Thanks to the Frank Lloyd Wright Revival Initiative, Banff National Park in Alberta may once again have its own Frank Lloyd Wright-designed building almost 100 years after the original structure was demolished.
The Banff Park Pavilion was originally built in 1914 on commission from the Canadian government and designed in conjunction with Francis Conroy Sullivan (Wright’s only Canadian student). It only stood for 25 years but was demolished in 1939 due to structural damage.
The pavilion went through several stages of use in its brief life. It was initially conceived as a visitor center by the Department of Public Works by the National Parks Service, with the local community putting forth ideas about its design. However, given the timing of its completion at the start of World War I, it was repurposed by the Department of Defense into a quartermaster’s store.
(Courtesy Frank Lloyd Wright Revival Initiative)
After the war the pavilion was used for its original intended purpose: a picnic area and shelter. However, its location on the bank of the Bow River was prone to flooding and frost heaving, which damaged wooden floor supports. It was torn down in 1939 despite the resistance of park-goers.
The Frank Lloyd Wright Revival Initiative is dedicated to rebuilding Frank Lloyd Wright structures on their original footprints according to their original design, allowing for changes only due to modern building code requirements. The Banff Park Pavilion will be their first project.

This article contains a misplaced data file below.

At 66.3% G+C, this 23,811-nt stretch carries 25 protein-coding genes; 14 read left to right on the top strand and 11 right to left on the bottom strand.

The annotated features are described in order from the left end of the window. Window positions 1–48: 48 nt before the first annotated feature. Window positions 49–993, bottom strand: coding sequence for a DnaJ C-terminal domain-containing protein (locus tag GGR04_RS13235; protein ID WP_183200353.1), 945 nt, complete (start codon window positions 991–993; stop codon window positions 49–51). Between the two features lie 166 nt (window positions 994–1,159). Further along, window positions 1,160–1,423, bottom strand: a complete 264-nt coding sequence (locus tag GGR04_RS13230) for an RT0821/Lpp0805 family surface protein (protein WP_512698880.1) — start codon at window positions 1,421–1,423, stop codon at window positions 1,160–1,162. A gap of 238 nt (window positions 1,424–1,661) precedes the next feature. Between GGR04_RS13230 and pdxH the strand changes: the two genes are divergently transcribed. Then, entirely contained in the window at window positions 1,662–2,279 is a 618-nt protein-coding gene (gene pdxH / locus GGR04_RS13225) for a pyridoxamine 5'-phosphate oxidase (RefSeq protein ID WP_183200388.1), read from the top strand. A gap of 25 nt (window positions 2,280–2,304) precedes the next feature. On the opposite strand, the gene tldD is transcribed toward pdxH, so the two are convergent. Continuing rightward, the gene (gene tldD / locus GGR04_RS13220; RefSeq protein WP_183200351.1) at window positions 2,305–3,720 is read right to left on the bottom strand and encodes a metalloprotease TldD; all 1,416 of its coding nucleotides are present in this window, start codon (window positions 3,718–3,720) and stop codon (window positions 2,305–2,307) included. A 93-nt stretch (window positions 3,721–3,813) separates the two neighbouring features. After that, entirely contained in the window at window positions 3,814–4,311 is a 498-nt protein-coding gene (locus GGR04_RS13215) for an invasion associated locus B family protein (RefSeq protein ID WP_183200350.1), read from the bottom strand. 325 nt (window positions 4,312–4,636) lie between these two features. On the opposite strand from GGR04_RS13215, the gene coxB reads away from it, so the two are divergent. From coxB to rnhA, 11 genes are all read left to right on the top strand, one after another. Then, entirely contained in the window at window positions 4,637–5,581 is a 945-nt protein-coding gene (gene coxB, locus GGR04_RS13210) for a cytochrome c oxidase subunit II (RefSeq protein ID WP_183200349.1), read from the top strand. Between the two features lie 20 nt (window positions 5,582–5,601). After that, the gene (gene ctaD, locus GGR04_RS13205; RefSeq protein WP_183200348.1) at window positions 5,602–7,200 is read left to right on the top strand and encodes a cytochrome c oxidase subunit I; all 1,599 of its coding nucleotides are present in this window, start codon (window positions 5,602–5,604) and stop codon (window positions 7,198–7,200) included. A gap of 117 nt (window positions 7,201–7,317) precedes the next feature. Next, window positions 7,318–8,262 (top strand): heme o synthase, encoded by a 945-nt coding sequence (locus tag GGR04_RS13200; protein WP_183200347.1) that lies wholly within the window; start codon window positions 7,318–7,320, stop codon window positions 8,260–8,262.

The building is a great example of Wright’s signature Prairie School architectural style, common in the American midwest but rare in Canada. According to the Frank Lloyd Wright Initiative, it was in fact the only building of this style in the country. It will also be the second Frank Lloyd Wright building in Canada.
The number of yearly visitors to Banff National Park has grown to almost 3.6 million annually, and the pavilion has the potential to once again become a well used feature of the park as well as a tourist attraction in its own right.
According to Canadian Architect, the proposal was accepted by the Banff Town Council, who is now conducting a feasibility study as Phase I of the project. The Frank Lloyd Wright Revival Initiative is accepting donations that will go toward funding the project.